Majority of Lower Back Surgeries Are Successful
Nov. 4, 1999 (Atlanta) -- Most people experience low back pain at one time or another. In fact, Kansas University Medical Center researchers estimate 75% of all people will experience back pain at some time in their lives. Back pain is the second leading cause of absenteeism from work, after the common cold, and accounts for 15% of sick leaves. Only 25% of injured workers will ever return to work if their disabling back injury has kept them from their job for more than one year. "Lower back pain is a complex entity, and its proper surgical management and the surgical decision making is complex and poorly understood," Gar Wynne, MD, at the San Francisco Orthopaedic Medical Group, tells WebMD.
A new study from Sweden shows the majority of patients whose doctors recommend major back surgery show improvement. The study appeared in the Oct. 1 issue of the journal Spine. Carl Leufvén, MD, of the Department of Orthopedics, Maelarsjukhuset Eskilstuna, in Gothenburg, Sweden, studied 29 patients two years after they underwent spinal fusion surgery. At that time, they had a removal of a herniated disc in their back along with a fusion of the two vertebrae on either side of the disc. The fused vertebrae are joined together by bone. This fusion adds strength to the vertebral column while allowing adequate space for nerves to travel.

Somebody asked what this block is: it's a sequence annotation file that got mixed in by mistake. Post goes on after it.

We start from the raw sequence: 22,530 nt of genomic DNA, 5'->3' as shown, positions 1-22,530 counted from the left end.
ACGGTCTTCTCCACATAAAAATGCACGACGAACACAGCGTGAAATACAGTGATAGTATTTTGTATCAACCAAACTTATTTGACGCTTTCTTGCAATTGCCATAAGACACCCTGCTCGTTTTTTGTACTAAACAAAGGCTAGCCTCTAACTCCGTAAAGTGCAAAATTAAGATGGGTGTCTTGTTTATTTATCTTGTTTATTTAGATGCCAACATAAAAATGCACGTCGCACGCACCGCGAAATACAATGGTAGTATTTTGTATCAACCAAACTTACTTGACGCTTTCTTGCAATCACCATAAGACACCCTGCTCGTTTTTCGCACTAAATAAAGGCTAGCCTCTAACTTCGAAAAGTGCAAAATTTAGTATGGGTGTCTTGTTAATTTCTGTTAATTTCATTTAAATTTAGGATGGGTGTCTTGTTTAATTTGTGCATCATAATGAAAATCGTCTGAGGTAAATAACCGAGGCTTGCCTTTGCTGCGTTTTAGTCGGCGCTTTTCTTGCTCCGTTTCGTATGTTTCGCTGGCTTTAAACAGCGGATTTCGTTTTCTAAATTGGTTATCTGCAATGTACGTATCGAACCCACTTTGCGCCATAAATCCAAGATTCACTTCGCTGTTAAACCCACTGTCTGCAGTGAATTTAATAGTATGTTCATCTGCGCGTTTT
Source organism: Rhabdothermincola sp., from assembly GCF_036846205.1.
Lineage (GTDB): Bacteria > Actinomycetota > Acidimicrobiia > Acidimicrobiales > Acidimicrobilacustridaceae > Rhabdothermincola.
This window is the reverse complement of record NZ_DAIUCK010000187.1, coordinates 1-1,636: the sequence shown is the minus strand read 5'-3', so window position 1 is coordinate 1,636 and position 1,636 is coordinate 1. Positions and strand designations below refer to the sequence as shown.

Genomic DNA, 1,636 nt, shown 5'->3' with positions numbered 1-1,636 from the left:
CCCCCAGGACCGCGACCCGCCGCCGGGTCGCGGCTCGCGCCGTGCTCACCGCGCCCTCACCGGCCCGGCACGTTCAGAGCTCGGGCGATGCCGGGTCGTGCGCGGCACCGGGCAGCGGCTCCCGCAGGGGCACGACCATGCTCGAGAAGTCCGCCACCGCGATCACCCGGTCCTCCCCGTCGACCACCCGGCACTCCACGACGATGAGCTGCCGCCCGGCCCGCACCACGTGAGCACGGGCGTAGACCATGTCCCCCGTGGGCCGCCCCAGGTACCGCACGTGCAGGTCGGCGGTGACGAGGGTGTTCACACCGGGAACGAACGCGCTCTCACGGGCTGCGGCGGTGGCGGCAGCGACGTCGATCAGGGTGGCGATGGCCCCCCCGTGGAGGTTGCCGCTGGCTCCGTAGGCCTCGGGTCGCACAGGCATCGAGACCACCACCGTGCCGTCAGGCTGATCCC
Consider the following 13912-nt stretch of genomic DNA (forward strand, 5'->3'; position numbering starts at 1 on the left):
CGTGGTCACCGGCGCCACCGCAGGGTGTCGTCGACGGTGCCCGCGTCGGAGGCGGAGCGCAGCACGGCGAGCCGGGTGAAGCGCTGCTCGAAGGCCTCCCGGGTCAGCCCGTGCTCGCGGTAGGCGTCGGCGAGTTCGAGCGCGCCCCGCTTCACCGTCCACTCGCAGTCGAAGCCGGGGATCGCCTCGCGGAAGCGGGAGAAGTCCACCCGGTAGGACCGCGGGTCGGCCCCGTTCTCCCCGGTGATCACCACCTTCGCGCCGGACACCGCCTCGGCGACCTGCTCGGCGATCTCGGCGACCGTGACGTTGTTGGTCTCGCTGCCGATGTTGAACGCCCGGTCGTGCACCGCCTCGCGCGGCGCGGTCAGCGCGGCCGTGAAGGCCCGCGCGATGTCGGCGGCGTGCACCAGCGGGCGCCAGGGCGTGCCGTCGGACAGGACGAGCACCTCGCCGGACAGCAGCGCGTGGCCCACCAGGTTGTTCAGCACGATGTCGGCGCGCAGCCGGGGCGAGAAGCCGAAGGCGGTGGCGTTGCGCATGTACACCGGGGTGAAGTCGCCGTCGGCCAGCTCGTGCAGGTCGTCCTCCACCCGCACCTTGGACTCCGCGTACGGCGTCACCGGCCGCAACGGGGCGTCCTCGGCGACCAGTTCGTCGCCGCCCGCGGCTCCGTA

In the study, patients chosen for surgery all had a history of chronic low back pain for more than two years and missed work for more than six months (average, 3.4 years). Bone fusion was successful in 93% of the patients, where back and leg pain was significantly reduced. Of the 29 patients, the results were judged excellent in nine patients, good in six patients, fair in six patients, and poor in eight patients. A total of 18 patients -- more than 60% -- had returned to work. The authors conclude that fusion can be a safe and effective method for dealing with some forms of chronic lower back pain.
Not so fast, says Wynne, who was not involved in the study. "Why, with a 93% 'proven' fusion rate, why were only 31% rated excellent?" Wynne tells WebMD. "And why was there only a return-to-work rate of 61%? Perhaps more could be learned from studying the 47% of patients with solid fusions and fair and poor results."
The good news is the vast majority of back-injured patients, probably greater than 90%, will recover completely without surgical treatment. But for those for whom surgery is recommended, there's the fear that the surgery won't relieve their pain. According to Leufvén's study, over half will experience excellent or good results.